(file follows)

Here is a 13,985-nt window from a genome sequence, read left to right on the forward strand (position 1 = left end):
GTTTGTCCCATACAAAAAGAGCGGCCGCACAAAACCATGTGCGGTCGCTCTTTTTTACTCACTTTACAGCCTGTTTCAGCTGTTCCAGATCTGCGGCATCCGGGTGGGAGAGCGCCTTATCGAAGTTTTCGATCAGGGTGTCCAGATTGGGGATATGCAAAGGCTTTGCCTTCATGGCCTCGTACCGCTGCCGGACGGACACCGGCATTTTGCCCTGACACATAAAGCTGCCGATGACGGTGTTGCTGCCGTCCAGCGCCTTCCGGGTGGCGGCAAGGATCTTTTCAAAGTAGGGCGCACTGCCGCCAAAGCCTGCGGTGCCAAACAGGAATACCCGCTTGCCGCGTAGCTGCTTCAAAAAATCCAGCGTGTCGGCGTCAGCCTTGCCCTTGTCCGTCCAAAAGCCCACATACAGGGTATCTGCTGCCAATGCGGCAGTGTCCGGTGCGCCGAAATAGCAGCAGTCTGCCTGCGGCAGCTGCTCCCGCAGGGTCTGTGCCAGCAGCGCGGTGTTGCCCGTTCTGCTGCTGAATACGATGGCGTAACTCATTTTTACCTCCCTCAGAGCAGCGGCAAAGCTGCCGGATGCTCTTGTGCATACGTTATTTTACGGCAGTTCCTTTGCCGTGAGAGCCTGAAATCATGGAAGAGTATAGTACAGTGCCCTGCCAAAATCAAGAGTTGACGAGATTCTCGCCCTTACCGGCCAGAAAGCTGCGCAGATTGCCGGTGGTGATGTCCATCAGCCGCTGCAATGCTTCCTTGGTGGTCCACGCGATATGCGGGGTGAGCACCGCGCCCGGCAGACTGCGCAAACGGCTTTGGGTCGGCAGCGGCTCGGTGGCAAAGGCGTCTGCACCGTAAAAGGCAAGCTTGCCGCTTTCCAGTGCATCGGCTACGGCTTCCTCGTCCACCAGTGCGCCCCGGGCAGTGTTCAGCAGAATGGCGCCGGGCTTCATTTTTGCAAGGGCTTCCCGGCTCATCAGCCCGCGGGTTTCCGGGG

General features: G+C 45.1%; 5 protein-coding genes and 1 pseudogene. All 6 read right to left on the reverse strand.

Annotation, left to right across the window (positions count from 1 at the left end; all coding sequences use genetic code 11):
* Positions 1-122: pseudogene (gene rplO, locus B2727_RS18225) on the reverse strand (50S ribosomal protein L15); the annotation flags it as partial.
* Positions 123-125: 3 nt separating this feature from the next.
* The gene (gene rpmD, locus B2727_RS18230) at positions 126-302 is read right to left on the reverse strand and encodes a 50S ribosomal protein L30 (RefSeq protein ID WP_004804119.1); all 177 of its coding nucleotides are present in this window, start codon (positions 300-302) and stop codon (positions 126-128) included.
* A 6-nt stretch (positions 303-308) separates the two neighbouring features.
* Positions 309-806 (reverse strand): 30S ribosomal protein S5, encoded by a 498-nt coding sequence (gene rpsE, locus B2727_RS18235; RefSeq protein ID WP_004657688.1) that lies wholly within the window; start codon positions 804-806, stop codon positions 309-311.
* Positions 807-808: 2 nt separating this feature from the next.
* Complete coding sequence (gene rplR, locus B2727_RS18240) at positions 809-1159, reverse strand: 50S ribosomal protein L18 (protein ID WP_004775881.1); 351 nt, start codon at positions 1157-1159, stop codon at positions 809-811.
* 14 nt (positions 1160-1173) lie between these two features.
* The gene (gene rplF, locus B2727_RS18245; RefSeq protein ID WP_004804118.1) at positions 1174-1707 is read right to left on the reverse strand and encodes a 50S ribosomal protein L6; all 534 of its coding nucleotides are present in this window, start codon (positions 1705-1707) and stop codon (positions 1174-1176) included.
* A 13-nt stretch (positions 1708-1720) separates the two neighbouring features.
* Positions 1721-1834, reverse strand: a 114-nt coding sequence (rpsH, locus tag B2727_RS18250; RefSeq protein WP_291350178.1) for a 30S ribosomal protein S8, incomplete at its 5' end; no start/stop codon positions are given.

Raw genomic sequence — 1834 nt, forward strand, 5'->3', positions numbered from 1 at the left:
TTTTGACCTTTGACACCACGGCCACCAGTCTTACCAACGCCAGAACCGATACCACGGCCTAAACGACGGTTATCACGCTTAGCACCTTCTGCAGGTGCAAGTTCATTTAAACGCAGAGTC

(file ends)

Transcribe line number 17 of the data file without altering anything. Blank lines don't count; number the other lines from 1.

TTTTGACCTTTGACACCACGGCCACCAGTCTTACCAACGCCAGAACCGATACCACGGCCTAAACGACGGTTATCACGCTTAGCACCTTCTGCAGGTGCAAGTTCATTTAAACGCAGAGTC